Protecting the Mountain Gorilla in Virunga

Vanishing Treasures focuses on protecting mountain gorillas within Rwanda and Uganda, and works with the protected authorities and adjacent communities of the Volcanoes National Park (Rwanda), and Mgahinga Gorilla National Park (Uganda) and Bwindi Impenetrable National Park (Uganda). While the programme will not be implemented in the Democratic Republic of Congo (DRC), it is anticipated to involve colleagues from the country in technical meetings.

The programme aims to better understand the diverse impacts of climate change on communities, gorillas and their habitats, as well as current and possible future vulnerabilities and responses.

Data Collection

Since the beginning of primatologist Dian Fossey’s field work in the 1960s data on demography and ecology of mountain gorillas has been continuously collected. But despite significant academic research, knowledge gaps remain on the impact of climate change on mountain gorillas and surrounding human communities.

Our partners at the Max Planck Institute for Evolutionary Anthropology are leading a research study, looking into long-term existing datasets, with the objective to answer the questions: has the local climate changed? Did that change affect vegetation and ecosystems? How did mountain gorillas respond in their movement patterns and diet?

This study will identify future research needs and prepare for future field data collection to be carried out at a later stage.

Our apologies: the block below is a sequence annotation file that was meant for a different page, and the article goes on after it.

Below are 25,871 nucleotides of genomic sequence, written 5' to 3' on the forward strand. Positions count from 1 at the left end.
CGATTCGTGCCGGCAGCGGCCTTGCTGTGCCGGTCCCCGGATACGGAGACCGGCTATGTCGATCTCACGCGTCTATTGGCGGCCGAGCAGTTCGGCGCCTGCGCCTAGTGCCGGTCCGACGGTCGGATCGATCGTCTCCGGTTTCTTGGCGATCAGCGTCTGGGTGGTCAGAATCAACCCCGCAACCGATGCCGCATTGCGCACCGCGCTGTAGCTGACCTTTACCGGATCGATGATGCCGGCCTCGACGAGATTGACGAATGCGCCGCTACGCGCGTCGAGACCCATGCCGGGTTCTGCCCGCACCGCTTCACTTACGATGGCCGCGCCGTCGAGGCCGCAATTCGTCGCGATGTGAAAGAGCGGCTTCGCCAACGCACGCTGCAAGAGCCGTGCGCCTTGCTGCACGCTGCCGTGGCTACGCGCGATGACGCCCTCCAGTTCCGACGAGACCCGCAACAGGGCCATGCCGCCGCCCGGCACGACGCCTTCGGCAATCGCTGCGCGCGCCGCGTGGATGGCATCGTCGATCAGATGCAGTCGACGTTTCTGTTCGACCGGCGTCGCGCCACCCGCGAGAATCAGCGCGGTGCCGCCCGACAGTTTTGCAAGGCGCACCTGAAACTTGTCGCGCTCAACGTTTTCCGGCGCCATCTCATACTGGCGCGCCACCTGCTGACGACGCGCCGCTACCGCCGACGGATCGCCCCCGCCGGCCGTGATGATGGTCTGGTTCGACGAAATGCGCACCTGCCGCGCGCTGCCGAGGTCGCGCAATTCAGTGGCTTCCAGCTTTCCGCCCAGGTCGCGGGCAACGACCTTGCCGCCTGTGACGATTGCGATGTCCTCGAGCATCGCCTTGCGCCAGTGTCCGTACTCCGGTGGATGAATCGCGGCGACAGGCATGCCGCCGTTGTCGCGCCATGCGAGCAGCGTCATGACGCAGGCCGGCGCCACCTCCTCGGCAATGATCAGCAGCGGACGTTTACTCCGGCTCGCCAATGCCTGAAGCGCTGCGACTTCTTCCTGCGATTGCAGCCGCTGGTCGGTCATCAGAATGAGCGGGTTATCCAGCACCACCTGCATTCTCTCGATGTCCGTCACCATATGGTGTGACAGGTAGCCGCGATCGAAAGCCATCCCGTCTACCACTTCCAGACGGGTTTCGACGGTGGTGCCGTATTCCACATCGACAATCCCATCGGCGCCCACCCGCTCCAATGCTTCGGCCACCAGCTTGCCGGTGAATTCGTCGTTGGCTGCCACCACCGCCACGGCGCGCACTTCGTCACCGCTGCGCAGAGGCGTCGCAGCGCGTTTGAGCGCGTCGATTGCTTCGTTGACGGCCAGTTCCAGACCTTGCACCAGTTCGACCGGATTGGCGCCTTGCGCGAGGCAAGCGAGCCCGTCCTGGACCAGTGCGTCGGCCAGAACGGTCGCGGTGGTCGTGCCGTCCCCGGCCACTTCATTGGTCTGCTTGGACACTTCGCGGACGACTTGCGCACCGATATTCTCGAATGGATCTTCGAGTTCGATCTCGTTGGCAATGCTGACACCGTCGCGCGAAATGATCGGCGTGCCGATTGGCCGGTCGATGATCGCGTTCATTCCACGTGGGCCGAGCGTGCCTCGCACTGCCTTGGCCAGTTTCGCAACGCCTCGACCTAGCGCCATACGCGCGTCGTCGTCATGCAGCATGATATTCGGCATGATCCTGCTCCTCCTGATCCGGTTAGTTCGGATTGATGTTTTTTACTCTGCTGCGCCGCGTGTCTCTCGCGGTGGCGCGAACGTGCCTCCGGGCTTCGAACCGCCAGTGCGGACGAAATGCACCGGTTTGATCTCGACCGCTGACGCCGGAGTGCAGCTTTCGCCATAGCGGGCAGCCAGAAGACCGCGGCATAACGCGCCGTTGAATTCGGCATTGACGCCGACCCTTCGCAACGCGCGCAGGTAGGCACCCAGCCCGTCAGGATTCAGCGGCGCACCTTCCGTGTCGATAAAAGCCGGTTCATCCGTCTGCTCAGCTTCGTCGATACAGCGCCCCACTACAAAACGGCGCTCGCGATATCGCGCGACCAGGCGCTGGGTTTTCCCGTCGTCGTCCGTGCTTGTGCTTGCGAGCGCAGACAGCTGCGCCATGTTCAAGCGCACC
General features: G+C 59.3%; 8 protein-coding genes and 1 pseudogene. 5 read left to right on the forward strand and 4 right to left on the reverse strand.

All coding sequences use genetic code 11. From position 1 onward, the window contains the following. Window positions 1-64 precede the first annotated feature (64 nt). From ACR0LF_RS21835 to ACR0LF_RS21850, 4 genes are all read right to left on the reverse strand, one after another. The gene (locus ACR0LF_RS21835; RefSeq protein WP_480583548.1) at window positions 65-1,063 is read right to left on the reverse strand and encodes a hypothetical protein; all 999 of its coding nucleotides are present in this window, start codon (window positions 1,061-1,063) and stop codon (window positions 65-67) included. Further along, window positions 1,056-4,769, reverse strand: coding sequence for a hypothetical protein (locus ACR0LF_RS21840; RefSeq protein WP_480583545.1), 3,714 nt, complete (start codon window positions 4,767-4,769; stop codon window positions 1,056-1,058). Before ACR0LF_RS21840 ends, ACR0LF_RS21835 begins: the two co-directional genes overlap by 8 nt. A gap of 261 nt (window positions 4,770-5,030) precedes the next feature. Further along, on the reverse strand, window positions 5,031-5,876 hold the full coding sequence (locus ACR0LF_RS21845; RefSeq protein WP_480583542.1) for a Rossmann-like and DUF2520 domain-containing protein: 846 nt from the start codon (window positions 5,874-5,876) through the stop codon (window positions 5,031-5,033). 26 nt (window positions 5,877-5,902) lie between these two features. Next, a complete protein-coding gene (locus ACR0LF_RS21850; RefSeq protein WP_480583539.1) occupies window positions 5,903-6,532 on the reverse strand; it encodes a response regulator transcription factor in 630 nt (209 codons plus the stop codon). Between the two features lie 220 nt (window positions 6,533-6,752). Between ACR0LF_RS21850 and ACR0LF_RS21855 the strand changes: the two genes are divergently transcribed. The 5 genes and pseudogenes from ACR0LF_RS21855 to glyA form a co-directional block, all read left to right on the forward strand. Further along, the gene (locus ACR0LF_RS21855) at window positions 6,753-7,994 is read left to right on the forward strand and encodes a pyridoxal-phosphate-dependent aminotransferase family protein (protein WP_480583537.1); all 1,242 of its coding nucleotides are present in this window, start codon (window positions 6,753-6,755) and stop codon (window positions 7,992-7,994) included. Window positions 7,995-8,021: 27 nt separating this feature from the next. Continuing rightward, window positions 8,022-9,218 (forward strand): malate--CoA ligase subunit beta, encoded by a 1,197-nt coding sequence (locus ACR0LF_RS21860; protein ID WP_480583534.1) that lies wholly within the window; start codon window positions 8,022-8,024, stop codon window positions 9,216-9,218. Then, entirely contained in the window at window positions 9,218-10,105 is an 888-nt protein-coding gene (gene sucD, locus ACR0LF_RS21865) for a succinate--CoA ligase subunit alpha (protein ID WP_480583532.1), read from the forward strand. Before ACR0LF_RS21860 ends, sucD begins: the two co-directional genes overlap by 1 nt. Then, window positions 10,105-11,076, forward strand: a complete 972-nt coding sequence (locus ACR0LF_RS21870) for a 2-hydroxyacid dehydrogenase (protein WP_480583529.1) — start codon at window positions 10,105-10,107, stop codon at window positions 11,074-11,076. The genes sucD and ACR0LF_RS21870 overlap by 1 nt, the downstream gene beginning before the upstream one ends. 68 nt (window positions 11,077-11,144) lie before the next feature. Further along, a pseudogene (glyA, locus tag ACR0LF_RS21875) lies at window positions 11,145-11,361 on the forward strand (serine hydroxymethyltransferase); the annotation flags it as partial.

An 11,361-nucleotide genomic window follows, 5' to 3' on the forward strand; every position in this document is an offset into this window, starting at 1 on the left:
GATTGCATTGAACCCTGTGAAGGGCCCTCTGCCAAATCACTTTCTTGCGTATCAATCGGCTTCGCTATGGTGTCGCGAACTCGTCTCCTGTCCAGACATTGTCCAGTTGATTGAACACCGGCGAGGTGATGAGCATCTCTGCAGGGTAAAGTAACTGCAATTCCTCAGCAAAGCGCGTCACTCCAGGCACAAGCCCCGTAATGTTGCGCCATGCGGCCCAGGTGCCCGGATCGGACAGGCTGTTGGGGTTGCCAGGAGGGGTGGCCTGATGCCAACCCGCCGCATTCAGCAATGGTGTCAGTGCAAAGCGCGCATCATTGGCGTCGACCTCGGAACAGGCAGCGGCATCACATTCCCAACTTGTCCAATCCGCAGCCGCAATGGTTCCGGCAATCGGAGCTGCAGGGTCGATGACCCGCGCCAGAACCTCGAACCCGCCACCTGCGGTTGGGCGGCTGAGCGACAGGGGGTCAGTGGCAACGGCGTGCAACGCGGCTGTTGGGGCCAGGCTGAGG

The mountain gorilla Gorilla beringei beringei is one of two sub-species of the eastern gorilla. Adult males are known as “silverbacks” due to the characteristic silver hair that develops on their back from maturity. Gorillas are almost completely vegetarian and live in social groups of between 7 and 16 individuals. © Johannes Refisch


We combine the collected information with climate models to identify potential vulnerabilities under future climate scenarios as well as climate-driven shifts in habitat quality and productivity.

Policy Integration

We use the knowledge acquired via the Vanishing Treasures programme to equip government officials and local partners with tools and methods to integrate sustainable buffer zone and land management with a particular focus on mountain gorillas.

Regional consultation meeting in Musanze, Rwanda.

© Johannes Refisch

Implementation of Pilot Solutions

Finally, we will also work hand in hand with local communities, wildlife conservancies and protected area authorities to implement measures to reduce human-wildlife conflict, as well as create sustainable buffer zones and land management.

The ultimate objective is to ensure the co-existence of people and wildlife in these times of rapid climate and environmental change.


To find out more about our implementing partners on the ground:

The Dian Fossey Gorilla Fund International International Gorilla Conservation Programme Max Planck Institute for Evolutionary Anthropology

The Vanishing Treasures programme area at Nkuringo on the south-west side of Bwindi National park, Uganda, is a buffer zone. © Johannes Refisch